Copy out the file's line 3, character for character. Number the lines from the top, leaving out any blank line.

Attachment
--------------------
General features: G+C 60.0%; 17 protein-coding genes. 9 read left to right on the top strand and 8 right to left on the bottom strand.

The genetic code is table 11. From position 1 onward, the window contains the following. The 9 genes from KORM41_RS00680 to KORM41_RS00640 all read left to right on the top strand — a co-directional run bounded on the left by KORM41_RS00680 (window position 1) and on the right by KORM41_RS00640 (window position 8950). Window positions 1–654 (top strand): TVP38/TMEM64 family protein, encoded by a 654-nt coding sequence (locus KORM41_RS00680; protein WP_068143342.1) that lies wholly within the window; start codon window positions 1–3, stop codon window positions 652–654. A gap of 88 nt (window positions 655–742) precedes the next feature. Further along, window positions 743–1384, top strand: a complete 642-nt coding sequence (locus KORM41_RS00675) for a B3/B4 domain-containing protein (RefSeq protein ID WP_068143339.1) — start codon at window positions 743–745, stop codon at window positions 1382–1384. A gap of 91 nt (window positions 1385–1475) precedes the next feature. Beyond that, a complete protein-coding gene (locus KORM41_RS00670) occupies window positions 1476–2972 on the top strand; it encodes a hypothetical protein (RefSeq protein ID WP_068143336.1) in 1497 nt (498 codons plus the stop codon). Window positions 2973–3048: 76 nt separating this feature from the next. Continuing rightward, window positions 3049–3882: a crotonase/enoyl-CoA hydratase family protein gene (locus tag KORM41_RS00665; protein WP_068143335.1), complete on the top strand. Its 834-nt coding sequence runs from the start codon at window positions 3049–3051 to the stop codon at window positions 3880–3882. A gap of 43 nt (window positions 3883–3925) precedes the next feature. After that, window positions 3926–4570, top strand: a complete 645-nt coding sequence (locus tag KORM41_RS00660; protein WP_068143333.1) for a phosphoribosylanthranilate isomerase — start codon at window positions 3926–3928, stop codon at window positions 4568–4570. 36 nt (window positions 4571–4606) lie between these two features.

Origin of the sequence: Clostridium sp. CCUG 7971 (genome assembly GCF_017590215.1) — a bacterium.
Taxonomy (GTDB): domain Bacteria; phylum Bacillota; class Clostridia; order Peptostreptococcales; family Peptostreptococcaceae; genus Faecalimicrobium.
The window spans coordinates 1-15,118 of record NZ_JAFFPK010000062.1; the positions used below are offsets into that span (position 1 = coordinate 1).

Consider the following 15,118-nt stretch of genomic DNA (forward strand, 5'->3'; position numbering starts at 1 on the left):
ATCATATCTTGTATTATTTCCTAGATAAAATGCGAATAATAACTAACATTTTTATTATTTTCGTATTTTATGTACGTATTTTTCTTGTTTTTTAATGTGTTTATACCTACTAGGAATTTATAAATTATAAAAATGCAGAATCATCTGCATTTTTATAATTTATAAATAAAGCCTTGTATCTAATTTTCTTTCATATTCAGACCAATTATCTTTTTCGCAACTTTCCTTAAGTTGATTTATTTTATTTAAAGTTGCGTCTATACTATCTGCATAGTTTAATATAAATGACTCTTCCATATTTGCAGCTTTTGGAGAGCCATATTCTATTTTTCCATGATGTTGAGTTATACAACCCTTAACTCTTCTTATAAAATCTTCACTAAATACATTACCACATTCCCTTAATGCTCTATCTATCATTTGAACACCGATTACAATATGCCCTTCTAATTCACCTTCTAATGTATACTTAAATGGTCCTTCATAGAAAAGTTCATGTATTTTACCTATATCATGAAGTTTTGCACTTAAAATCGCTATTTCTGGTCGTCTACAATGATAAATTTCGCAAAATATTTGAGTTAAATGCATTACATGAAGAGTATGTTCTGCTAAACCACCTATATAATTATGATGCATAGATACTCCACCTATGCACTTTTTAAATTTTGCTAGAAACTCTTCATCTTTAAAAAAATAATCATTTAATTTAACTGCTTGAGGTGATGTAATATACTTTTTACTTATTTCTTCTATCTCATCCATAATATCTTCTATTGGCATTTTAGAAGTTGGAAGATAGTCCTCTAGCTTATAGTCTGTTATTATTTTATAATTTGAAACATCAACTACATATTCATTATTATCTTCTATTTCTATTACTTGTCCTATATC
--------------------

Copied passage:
Origin of the sequence: Clostridium sp. CCUG 7971 (genome assembly GCF_017590215.1) — a bacterium.